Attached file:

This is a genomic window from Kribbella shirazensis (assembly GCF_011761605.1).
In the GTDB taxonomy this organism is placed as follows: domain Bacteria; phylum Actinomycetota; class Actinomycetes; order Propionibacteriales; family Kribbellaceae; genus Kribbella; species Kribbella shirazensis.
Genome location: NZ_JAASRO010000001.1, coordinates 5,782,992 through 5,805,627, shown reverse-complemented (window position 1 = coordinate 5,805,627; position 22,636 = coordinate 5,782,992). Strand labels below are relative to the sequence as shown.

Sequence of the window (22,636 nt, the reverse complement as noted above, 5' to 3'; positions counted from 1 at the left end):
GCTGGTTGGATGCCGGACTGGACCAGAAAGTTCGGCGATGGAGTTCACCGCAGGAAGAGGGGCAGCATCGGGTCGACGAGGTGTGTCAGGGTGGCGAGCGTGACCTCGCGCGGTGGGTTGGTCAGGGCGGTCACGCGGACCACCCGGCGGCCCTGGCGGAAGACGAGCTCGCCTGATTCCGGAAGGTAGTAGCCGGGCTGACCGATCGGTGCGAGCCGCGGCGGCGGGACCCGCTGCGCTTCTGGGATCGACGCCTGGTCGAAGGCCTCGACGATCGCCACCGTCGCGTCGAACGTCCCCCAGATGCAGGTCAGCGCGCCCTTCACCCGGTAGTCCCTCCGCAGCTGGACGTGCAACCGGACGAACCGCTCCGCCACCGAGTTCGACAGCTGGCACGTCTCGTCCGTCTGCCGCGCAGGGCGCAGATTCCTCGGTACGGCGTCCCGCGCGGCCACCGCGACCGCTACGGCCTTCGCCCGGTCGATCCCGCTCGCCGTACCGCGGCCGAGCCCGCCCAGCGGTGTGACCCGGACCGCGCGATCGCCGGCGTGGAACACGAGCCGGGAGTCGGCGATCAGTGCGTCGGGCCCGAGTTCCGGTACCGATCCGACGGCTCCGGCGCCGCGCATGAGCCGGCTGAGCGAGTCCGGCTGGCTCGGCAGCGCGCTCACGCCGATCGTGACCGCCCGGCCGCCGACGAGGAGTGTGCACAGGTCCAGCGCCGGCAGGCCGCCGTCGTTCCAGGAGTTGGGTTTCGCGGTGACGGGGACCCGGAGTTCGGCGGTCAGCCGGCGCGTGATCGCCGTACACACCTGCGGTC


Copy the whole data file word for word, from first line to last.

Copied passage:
This is a genomic window from Kribbella shirazensis (assembly GCF_011761605.1).
In the GTDB taxonomy this organism is placed as follows: domain Bacteria; phylum Actinomycetota; class Actinomycetes; order Propionibacteriales; family Kribbellaceae; genus Kribbella; species Kribbella shirazensis.
Genome location: NZ_JAASRO010000001.1, coordinates 5,782,992 through 5,805,627, shown reverse-complemented (window position 1 = coordinate 5,805,627; position 22,636 = coordinate 5,782,992). Strand labels below are relative to the sequence as shown.

Sequence of the window (22,636 nt, the reverse complement as noted above, 5' to 3'; positions counted from 1 at the left end):
GCTGGTTGGATGCCGGACTGGACCAGAAAGTTCGGCGATGGAGTTCACCGCAGGAAGAGGGGCAGCATCGGGTCGACGAGGTGTGTCAGGGTGGCGAGCGTGACCTCGCGCGGTGGGTTGGTCAGGGCGGTCACGCGGACCACCCGGCGGCCCTGGCGGAAGACGAGCTCGCCTGATTCCGGAAGGTAGTAGCCGGGCTGACCGATCGGTGCGAGCCGCGGCGGCGGGACCCGCTGCGCTTCTGGGATCGACGCCTGGTCGAAGGCCTCGACGATCGCCACCGTCGCGTCGAACGTCCCCCAGATGCAGGTCAGCGCGCCCTTCACCCGGTAGTCCCTCCGCAGCTGGACGTGCAACCGGACGAACCGCTCCGCCACCGAGTTCGACAGCTGGCACGTCTCGTCCGTCTGCCGCGCAGGGCGCAGATTCCTCGGTACGGCGTCCCGCGCGGCCACCGCGACCGCTACGGCCTTCGCCCGGTCGATCCCGCTCGCCGTACCGCGGCCGAGCCCGCCCAGCGGTGTGACCCGGACCGCGCGATCGCCGGCGTGGAACACGAGCCGGGAGTCGGCGATCAGTGCGTCGGGCCCGAGTTCCGGTACCGATCCGACGGCTCCGGCGCCGCGCATGAGCCGGCTGAGCGAGTCCGGCTGGCTCGGCAGCGCGCTCACGCCGATCGTGACCGCCCGGCCGCCGACGAGGAGTGTGCACAGGTCCAGCGCCGGCAGGCCGCCGTCGTTCCAGGAGTTGGGTTTCGCGGTGACGGGGACCCGGAGTTCGGCGGTCAGCCGGCGCGTGATCGCCGTACACACCTGCGGTC